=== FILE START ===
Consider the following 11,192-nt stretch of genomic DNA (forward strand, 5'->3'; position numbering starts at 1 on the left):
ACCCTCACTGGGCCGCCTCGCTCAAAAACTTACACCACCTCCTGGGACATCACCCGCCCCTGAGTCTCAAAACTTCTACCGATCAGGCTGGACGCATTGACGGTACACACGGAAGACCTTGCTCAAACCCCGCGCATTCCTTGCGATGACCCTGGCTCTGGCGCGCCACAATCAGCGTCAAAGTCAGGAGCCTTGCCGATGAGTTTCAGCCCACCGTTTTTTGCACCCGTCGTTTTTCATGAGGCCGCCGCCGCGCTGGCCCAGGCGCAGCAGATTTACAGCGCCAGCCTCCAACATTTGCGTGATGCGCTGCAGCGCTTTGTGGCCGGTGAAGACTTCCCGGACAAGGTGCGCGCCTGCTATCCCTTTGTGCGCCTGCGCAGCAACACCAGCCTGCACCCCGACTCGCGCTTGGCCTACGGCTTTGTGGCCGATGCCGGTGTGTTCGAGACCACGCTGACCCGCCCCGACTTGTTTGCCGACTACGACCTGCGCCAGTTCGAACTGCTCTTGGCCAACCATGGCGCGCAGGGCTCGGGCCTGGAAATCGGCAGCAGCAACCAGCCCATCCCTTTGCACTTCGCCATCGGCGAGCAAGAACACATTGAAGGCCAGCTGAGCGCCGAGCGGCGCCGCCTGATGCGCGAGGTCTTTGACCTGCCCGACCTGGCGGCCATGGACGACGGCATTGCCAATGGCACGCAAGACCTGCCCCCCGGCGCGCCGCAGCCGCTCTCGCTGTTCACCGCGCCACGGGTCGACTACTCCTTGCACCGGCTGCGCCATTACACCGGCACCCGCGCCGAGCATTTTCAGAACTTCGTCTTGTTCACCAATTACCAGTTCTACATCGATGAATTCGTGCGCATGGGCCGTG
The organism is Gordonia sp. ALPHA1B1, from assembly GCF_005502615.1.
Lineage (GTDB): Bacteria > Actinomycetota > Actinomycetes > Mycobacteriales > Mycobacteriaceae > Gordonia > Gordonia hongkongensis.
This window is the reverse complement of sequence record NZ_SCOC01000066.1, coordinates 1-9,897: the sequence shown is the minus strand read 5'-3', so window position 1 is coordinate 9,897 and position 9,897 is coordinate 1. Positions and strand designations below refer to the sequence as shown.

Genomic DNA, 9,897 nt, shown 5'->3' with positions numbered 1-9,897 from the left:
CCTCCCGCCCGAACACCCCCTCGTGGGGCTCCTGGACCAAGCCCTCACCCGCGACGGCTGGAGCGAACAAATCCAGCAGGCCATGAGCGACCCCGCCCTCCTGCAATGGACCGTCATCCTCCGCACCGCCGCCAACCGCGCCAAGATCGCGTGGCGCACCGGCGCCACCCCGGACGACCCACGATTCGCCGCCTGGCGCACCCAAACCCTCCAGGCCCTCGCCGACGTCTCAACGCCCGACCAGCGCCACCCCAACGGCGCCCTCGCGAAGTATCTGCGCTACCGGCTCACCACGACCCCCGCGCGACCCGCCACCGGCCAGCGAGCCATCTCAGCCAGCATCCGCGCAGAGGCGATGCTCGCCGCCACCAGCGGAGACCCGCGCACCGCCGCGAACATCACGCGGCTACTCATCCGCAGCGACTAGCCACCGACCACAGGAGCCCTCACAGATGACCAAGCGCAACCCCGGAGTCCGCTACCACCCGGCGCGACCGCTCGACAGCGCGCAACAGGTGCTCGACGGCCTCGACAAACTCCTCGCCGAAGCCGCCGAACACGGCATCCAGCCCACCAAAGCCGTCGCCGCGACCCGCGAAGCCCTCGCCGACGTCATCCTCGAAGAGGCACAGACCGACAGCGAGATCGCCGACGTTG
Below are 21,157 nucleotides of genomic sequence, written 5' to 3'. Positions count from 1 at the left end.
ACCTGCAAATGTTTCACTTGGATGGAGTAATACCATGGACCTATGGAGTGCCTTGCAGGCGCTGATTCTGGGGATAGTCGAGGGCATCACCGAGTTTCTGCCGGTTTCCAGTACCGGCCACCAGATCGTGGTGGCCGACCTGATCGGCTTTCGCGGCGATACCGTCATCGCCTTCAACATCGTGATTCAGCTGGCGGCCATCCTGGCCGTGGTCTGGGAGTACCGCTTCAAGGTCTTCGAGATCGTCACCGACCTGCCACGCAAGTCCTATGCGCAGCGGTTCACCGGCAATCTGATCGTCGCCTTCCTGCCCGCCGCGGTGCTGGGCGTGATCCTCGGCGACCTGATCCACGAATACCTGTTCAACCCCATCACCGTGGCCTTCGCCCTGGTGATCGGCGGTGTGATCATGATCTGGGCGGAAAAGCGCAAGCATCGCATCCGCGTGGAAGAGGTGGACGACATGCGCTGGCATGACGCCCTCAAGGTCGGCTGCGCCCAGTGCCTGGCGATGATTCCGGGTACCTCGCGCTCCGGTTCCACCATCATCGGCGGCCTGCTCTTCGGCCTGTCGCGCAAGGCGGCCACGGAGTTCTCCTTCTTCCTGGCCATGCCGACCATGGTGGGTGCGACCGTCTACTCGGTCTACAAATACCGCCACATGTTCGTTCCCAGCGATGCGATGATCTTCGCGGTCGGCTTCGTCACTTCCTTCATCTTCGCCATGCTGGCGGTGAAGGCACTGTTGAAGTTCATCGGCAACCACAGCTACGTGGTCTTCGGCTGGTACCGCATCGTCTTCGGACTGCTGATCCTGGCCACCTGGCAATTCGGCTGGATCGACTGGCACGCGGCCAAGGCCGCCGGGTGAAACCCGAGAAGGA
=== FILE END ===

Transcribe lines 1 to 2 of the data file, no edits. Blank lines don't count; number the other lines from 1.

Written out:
Consider the following 11,192-nt stretch of genomic DNA (forward strand, 5'->3'; position numbering starts at 1 on the left):
ACCCTCACTGGGCCGCCTCGCTCAAAAACTTACACCACCTCCTGGGACATCACCCGCCCCTGAGTCTCAAAACTTCTACCGATCAGGCTGGACGCATTGACGGTACACACGGAAGACCTTGCTCAAACCCCGCGCATTCCTTGCGATGACCCTGGCTCTGGCGCGCCACAATCAGCGTCAAAGTCAGGAGCCTTGCCGATGAGTTTCAGCCCACCGTTTTTTGCACCCGTCGTTTTTCATGAGGCCGCCGCCGCGCTGGCCCAGGCGCAGCAGATTTACAGCGCCAGCCTCCAACATTTGCGTGATGCGCTGCAGCGCTTTGTGGCCGGTGAAGACTTCCCGGACAAGGTGCGCGCCTGCTATCCCTTTGTGCGCCTGCGCAGCAACACCAGCCTGCACCCCGACTCGCGCTTGGCCTACGGCTTTGTGGCCGATGCCGGTGTGTTCGAGACCACGCTGACCCGCCCCGACTTGTTTGCCGACTACGACCTGCGCCAGTTCGAACTGCTCTTGGCCAACCATGGCGCGCAGGGCTCGGGCCTGGAAATCGGCAGCAGCAACCAGCCCATCCCTTTGCACTTCGCCATCGGCGAGCAAGAACACATTGAAGGCCAGCTGAGCGCCGAGCGGCGCCGCCTGATGCGCGAGGTCTTTGACCTGCCCGACCTGGCGGCCATGGACGACGGCATTGCCAATGGCACGCAAGACCTGCCCCCCGGCGCGCCGCAGCCGCTCTCGCTGTTCACCGCGCCACGGGTCGACTACTCCTTGCACCGGCTGCGCCATTACACCGGCACCCGCGCCGAGCATTTTCAGAACTTCGTCTTGTTCACCAATTACCAGTTCTACATCGATGAATTCGTGCGCATGGGCCGTG